Banking giant HSBC has said that it has successfully reduced transaction time using its blockchain based Voltron platform by 40%.
From Hong Kong to Dubai
HSBC partnered with Landmark Group, a major retail organization, for a shipment that was sent from Hong Kong to Dubai. Both companies linked their respective blockchain platforms to perform the transaction and resulted in a reduction of 12 days, or 40%. Voltron, the HSBC blockchain platform, was connected with Landmark’s ReChainMe for the operation.
Voltron, designed for efficient trading and ReChainMe, a decentralized retail platform, combined their efforts for eliminating bottlenecks and delays in shipment deliver. The overall speed and economy has resulted in a significant impact.
“Having the two platforms seamlessly connected meant all parties in the supply chain ecosystem were able to track and view the progress of the transaction,” The regional head of trade at HSBC MENA and Turkey, Sunil Veetil said. He further elaborated that involved parties could “agree on the terms of the transaction including logistics, co-create and approve documents and fast track supplier payments, all in real time.”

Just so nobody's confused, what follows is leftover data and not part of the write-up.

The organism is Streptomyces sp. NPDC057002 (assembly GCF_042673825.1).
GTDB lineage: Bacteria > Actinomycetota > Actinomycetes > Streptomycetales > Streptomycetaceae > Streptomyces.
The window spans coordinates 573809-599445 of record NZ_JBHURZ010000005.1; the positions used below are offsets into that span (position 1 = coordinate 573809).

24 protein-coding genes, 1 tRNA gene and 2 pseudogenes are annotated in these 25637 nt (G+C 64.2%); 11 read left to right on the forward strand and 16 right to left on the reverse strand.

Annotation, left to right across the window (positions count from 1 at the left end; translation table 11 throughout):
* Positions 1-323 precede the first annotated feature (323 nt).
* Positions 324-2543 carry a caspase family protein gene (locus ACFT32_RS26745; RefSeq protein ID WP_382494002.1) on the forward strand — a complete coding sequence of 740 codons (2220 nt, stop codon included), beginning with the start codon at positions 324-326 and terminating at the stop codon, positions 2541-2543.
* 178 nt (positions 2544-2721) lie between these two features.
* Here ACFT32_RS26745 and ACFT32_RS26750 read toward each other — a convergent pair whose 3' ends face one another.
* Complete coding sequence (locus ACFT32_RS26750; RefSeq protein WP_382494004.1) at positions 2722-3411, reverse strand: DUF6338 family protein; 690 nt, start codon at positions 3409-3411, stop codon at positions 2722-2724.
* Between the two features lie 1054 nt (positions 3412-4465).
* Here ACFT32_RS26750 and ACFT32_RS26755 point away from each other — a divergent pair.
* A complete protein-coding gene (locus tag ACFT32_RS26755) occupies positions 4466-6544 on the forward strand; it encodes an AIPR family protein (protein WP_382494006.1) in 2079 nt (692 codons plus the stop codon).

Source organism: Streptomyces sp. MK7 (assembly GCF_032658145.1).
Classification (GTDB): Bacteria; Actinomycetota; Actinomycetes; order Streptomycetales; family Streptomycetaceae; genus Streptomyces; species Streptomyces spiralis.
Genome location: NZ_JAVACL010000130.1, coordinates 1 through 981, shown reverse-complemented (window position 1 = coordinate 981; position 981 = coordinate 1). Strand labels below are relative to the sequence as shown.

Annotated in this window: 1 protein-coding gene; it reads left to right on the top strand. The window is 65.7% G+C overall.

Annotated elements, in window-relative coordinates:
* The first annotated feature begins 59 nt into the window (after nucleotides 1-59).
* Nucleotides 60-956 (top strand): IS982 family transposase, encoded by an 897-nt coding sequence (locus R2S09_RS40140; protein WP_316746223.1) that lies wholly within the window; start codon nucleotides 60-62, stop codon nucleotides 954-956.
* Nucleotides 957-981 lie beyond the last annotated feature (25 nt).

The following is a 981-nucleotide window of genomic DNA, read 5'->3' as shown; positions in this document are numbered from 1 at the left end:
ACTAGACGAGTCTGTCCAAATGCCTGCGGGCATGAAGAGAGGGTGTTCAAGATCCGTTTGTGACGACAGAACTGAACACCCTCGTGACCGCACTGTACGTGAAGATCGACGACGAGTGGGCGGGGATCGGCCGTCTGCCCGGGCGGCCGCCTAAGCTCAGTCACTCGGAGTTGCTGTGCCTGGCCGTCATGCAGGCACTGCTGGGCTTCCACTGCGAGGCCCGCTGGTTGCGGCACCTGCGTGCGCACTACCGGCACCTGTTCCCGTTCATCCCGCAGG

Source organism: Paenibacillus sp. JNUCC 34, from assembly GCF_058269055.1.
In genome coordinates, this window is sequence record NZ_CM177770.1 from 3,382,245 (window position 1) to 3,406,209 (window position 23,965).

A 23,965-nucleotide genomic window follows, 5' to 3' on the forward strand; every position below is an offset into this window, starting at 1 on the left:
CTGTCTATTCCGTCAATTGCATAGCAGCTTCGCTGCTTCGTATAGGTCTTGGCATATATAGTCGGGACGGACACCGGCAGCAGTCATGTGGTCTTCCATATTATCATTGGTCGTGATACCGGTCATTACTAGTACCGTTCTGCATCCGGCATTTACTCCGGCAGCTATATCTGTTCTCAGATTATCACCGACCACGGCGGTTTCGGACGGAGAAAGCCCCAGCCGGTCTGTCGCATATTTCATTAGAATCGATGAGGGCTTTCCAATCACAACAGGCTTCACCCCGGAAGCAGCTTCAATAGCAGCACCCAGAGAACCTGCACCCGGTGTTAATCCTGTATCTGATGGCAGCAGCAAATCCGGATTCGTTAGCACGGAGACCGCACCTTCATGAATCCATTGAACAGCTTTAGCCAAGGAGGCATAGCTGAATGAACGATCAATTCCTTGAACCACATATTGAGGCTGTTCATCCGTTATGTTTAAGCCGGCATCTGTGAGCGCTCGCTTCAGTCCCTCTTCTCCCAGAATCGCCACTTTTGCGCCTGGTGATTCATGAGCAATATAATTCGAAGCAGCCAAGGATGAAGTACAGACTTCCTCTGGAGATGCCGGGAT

Voltron blockchain is a dedicated trading platform that HSBC has been using and testing in recent months. Last February, the banking organization claimed that Voltron brought down the cost of foreign exchange settlement by nearly a quarter. The platform has given HSBC the ability to coordinate payments across trading markets in North America, South America, Europe and Asia Pacific in real time.
HSBC is one of a few handful banks that are openly positive on the idea of adopting blockchain for bringing improvement in how the current traditional banking sector is working. Its Head of Global Trade and Receivable Finance, Béatrice Collot, has emphasized in the past that blockchain has a lot of benefits, such as transparency and near instant transaction. Callot believes that blockchain will fundamentally change how the finance and banking sector works.
Jesse Drennan, the Senior Vice President of HSBC, even urged the Commodity and Future Trading Commission in March to use positive words about decentralized ledger technologies, “It would also be beneficial if the CFTC would give some positive words around DLT and DLT adoption” and “ …wherever the Commission could make positive noise, that may accelerate for some firms their ability to bring it to market as it overcomes that bit of due diligence about just having the conversation around how you feel about the use of the technology to support the activity that they are pursuing.”
HSBC had even said that it had done foreign exchange transactions worth more than USD 250 Billion using blockchain in 2018
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